It can be so difficult to balance Justice and Mercy, especially when we read stories of people who were given a merciful early release from prison who then went on to hurt more people and land back in prison. Or when we see some people who are strongly called to prison ministry seeming to argue that if an individual repents and turns his life over to God, that perhaps his civil penalties ought to be lessened. It is natural to want a full and tough punishment (or vengeance) for the perpetrator when we hear about horrible crimes against children or the defenseless, and it is so difficult to get past that to the point of being able to offer them even the tiny mercies of a kind word or a smile, let alone the great graces and mercy God offers us all.
I could quote bible verses about vengeance being God’s, or about his Justice and Mercy. I could cite passage from the Catechism about how prisoners should be treated, or the value of every human being. Several ideas such as those came to me that day in Church, and I had several possible posts half-written in my head to choose from. But the final thought that hit me that day erased them all. Because I realized I had been lost. And not lost in any major way, but simply at a loss as to what to write for a blog post. Not exactly earth-shaking, and I had volunteered for it, after all. But God cared. He cared that I was afraid of looking foolish, and he helped me see several ways to intelligently and thoughtfully approach the topic.
He had Mercy on me.
And while I intellectually realize it is a tiny action of Mercy compared to the fact that he offers forgiveness for all my sinfs and eternal Joy in Heaven, this tiny Mercy was easier to wrap my brain around. And it dawned on me that visiting a prisoner was a similarly tiny act of Mercy. Prison ministry doesn’t require a laying down of my life, but perhaps only a few hours of time and a willingness to simply be a conduit for God’s love. It doesn’t mean breaking out that murderer or drug dealer or convincing myself or others that they are good men, but offering them the knowledge of the amazing invitation God offers to each of us, to be His. Helping them to find that greater freedom that God wants for every one of us.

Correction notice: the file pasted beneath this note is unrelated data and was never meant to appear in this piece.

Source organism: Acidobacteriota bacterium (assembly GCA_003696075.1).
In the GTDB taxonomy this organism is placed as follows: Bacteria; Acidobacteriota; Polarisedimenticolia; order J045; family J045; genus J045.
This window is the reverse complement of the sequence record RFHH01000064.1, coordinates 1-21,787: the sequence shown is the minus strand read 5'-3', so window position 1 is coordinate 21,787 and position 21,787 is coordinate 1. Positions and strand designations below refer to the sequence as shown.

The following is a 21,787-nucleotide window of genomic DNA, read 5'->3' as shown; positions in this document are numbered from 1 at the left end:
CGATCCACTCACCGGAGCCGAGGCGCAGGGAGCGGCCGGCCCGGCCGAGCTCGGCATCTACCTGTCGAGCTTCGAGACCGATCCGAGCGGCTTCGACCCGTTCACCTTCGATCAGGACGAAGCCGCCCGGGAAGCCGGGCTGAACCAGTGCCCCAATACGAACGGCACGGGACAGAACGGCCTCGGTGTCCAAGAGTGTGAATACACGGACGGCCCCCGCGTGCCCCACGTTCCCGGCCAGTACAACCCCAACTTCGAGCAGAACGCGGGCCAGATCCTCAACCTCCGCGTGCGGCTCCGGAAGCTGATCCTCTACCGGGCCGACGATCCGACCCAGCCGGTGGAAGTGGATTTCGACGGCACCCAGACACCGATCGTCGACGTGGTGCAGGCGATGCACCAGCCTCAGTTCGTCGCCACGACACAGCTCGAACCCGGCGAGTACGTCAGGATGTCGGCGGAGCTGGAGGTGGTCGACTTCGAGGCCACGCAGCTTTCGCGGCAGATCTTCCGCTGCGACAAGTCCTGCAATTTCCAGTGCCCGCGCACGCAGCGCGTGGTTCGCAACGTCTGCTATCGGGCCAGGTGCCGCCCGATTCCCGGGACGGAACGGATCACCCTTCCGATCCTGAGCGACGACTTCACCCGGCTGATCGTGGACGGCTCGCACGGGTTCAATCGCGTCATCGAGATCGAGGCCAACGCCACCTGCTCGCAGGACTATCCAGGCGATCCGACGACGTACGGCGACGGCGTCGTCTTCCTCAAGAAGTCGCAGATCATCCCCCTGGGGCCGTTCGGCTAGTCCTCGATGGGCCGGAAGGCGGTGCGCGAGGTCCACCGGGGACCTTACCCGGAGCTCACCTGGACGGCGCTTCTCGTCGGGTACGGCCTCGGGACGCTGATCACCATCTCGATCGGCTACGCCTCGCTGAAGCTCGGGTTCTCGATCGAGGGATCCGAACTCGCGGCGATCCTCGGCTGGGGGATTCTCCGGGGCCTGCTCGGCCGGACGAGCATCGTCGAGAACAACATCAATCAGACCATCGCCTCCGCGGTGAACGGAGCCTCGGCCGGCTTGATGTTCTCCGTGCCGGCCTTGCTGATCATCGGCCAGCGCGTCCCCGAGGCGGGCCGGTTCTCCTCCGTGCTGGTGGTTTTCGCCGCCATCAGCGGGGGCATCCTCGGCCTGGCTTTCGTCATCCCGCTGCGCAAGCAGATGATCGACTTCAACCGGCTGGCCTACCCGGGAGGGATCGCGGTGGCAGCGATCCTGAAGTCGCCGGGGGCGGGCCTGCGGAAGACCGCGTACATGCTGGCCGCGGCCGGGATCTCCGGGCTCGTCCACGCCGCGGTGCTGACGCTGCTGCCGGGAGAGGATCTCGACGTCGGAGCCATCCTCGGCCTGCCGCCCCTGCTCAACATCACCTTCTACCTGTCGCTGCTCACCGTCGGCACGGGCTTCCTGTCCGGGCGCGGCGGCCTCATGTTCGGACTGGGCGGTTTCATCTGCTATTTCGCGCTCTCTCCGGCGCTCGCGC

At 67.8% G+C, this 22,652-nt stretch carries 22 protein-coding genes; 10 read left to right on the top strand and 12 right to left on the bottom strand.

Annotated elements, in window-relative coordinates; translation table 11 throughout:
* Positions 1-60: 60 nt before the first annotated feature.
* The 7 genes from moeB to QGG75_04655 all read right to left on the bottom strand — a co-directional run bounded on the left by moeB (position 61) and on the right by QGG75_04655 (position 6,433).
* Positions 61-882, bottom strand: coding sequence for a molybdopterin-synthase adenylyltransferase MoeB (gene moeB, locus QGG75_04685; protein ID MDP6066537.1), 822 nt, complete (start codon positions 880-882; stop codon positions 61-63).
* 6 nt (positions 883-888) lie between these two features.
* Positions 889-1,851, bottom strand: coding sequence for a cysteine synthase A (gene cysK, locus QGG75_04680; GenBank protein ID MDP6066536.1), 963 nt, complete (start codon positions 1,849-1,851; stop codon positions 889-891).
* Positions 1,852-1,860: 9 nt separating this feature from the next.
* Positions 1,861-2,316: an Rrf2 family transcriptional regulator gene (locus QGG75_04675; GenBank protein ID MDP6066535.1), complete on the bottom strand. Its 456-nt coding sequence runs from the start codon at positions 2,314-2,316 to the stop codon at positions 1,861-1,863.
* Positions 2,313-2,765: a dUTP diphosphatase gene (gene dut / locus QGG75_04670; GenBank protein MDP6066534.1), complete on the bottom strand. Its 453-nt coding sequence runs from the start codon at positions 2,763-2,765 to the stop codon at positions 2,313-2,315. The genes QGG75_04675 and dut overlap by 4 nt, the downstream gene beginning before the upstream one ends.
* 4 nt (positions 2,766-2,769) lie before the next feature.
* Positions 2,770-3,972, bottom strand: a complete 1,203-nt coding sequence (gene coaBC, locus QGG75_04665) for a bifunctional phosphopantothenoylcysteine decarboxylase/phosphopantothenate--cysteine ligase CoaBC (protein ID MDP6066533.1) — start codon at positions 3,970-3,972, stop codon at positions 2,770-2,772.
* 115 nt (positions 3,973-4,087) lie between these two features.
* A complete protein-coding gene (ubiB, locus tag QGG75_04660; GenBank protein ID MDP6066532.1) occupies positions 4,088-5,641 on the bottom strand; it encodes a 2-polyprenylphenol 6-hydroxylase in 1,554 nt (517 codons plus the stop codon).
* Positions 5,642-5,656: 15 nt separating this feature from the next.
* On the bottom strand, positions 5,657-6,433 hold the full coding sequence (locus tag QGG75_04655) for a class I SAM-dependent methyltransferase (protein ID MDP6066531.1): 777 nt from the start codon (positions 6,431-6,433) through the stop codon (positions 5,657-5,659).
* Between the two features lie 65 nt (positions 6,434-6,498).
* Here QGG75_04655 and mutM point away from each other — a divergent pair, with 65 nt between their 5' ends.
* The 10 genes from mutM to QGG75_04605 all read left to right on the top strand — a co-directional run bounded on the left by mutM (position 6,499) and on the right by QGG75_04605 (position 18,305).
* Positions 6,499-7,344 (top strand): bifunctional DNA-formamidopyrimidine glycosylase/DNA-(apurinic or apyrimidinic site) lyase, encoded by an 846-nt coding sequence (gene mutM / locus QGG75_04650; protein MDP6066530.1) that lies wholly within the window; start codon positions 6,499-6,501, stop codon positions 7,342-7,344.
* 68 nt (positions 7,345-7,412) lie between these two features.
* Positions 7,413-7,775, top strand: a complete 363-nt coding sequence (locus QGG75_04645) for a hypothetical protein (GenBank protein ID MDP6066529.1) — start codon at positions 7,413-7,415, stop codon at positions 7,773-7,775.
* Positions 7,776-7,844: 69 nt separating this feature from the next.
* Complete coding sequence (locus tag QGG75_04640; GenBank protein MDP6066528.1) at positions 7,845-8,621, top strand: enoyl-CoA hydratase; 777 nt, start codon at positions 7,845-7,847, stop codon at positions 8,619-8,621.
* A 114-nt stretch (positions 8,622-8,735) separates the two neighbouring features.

How selfish of me to keep that to myself when we have been given so much Mercy, even to cover such minor needs as what to write in a post. While it is human to want Justice and punishment, God’s grace and Mercy can and should flow through us to others, regardless of whether we believe a person deserves even a kind word. And as the Spiritual and Corporal Works of Mercy are really all about sharing God’s Mercy with our fellow man (even though none of us deserve it), we must strive to offer that Mercy most especially with those who least deserve it.
Will I be joining the prison ministry in our area?? Probably not. I have other ministries that I feel much more called to. But I am much more open to it now, and have added prisoners and prison ministers to my daily prayer list. Even if it is only in context of a discussion with a friend or loved one, it always helps me to realize that I deserve death for my sin, but have received God’s Mercy. And that now I have a responsibility to offer that same Mercy to others.
What about you? Have you ever visited (or freed!) a prisoner?? What was it like? Do you agree with my thoughts on it??